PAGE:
Roger awoke with the feeling of sunlight on his face. He had been having a dream where he was walking down a never ending path. Every time he took a step, his body would crack, click, or tick. With every rusty tick his legs and feet would become more sore, and his hips would cramp.
The sunlight was filtering in through a small window, the shutter of which had just been thrown open by the goodwife of the home in which they had stayed the night. She went and sat back at her spinning wheel. It made the exact clicking sounds that he had been hearing in his dream as she spun a ball of fibers into thread.
After deciding to tag along with her the day before, Ari had led the three of them to a manor. It had not been in the direction that Roger or Hannah thought it should have. There, they had found a family that was willing to let them stay the night. In exchange for a few of Ari’s coins they had gotten a warm dinner, a few blankets to curl up in, and a roof over their head. Roger had been so glad to finally stop walking that he had almost immediately fallen asleep without really paying attention to where they were. Adventure games never simulated how exhausting it is to walk all day.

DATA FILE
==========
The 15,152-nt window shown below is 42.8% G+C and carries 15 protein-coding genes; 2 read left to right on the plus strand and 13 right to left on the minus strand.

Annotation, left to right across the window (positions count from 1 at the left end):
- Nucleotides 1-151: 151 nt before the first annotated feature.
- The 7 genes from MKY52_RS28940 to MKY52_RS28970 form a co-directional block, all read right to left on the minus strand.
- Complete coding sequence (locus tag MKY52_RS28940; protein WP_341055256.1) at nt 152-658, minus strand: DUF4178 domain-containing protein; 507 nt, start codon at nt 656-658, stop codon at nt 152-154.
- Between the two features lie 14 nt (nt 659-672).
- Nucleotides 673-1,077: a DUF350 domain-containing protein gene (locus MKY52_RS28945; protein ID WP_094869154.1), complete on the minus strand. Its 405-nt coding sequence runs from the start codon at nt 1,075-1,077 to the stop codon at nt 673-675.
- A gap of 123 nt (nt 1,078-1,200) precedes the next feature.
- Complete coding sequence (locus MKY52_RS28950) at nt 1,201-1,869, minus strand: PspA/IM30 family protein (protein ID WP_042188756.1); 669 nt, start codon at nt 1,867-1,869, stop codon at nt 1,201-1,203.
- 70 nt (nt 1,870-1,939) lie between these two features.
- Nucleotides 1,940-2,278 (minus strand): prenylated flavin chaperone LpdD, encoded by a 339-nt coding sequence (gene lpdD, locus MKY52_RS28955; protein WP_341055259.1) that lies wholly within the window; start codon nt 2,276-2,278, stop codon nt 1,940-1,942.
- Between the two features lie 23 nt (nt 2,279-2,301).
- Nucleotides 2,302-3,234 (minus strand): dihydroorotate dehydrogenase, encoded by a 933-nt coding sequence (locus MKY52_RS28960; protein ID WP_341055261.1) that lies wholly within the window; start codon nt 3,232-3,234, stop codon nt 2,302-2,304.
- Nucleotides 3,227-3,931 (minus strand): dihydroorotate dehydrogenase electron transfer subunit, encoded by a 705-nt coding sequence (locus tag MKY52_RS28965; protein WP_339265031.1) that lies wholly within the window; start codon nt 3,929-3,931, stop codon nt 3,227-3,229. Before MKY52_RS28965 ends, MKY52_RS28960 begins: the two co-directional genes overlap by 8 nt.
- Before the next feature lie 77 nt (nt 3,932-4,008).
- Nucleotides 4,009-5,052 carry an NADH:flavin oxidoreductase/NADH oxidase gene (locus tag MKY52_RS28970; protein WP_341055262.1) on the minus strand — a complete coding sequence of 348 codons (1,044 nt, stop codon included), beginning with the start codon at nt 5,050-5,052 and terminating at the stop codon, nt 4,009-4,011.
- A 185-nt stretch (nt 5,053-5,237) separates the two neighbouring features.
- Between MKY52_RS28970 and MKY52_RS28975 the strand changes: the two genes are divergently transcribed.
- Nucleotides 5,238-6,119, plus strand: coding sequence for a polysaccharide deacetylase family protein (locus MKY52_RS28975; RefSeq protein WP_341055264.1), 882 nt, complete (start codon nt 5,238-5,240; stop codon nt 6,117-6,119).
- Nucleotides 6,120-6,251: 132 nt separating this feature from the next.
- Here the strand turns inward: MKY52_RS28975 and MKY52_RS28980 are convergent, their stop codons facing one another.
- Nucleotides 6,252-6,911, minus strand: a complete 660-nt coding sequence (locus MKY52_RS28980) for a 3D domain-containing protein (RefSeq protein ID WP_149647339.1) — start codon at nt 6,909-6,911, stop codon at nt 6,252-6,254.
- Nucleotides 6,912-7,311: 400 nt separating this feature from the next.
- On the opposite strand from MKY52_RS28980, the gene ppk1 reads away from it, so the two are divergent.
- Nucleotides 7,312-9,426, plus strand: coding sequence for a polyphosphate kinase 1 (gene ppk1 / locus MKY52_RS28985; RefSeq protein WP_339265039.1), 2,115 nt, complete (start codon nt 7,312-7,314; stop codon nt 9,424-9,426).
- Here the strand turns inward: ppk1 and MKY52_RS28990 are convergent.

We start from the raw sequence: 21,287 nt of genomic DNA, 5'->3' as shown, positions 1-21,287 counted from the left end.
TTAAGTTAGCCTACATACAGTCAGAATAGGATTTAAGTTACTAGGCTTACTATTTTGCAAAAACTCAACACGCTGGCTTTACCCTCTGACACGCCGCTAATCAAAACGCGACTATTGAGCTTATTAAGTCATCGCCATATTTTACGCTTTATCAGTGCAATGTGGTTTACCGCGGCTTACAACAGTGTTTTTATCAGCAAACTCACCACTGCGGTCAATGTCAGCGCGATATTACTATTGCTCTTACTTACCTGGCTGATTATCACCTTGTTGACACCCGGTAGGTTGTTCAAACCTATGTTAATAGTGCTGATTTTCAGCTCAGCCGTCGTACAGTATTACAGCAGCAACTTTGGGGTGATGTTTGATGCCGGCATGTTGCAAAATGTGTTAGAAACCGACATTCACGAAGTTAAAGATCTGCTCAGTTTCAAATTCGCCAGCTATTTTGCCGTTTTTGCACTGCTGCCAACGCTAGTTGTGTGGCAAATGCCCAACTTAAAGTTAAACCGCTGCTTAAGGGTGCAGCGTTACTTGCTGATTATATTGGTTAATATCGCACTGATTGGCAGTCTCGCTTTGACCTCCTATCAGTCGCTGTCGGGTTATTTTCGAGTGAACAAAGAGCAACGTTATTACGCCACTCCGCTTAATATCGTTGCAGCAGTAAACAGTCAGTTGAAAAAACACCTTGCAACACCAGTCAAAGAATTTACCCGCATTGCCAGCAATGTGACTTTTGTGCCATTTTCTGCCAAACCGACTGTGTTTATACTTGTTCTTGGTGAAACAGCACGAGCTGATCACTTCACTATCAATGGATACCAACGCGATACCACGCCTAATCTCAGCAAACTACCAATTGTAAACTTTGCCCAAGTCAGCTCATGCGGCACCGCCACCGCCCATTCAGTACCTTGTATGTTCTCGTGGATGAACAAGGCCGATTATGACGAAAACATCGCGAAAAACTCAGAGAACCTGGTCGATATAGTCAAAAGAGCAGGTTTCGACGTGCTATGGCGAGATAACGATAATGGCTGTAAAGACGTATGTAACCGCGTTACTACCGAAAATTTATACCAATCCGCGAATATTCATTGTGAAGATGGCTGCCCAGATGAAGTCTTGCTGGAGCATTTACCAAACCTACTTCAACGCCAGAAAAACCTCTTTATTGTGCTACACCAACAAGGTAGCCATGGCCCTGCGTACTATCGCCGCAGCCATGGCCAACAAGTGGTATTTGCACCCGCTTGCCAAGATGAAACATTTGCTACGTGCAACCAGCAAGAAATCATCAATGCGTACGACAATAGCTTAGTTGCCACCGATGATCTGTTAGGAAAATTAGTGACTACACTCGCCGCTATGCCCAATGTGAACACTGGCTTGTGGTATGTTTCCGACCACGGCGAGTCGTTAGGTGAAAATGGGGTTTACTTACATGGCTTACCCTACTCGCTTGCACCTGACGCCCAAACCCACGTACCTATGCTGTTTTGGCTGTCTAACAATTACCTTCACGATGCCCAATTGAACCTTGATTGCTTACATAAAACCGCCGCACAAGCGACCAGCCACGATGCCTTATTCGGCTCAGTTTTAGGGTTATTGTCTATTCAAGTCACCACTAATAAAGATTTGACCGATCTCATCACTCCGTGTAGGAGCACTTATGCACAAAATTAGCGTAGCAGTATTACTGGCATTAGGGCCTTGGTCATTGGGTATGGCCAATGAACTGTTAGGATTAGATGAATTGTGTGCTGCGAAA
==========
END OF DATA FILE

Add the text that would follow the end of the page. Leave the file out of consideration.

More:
The house was small, but functional. Roger assumed that it was made of wattle and daub, but he didn’t have any real experience with that kind of construction so he wasn’t completely sure. Large timber beams supported the house, and the areas between the wood were filled with a dry, hard substance. Small windows were cut in the walls which had been closed once night had fallen. At one end a fireplace was built into the wall. Roger remembered seeing several children of various ages the night before, but they were all missing now.
Hannah was already awake, doing her morning exercise routine, and Ari was nowhere to be seen. Roger rolled over and pushed himself to his feet.
“Oh. Good,” Hannah said, working in words between squats, “We’ve. Been. Waiting. For. You. To. Get. Up,”
“You could have woken me up if you were impatient,” Roger replied sullenly.
Hannah finished her squats, and relaxed down into a lunging pose with her arms held out in front of her. “It hasn’t been too long. Besides, you were so tired last night. We thought you might need the rest.”
Roger just grunted in reply before stepping out of the small house. The sun had risen a bit above the rolling horizon, and the world was illuminated with the moist, fragrant feeling of morning. A path ran away from the door past a small field or large garden. The children Roger had seen the night before were working there, pulling weeds and diverting water from a ditch. Beyond that the path met up with a larger road that connected all the peasants’ plots of land together.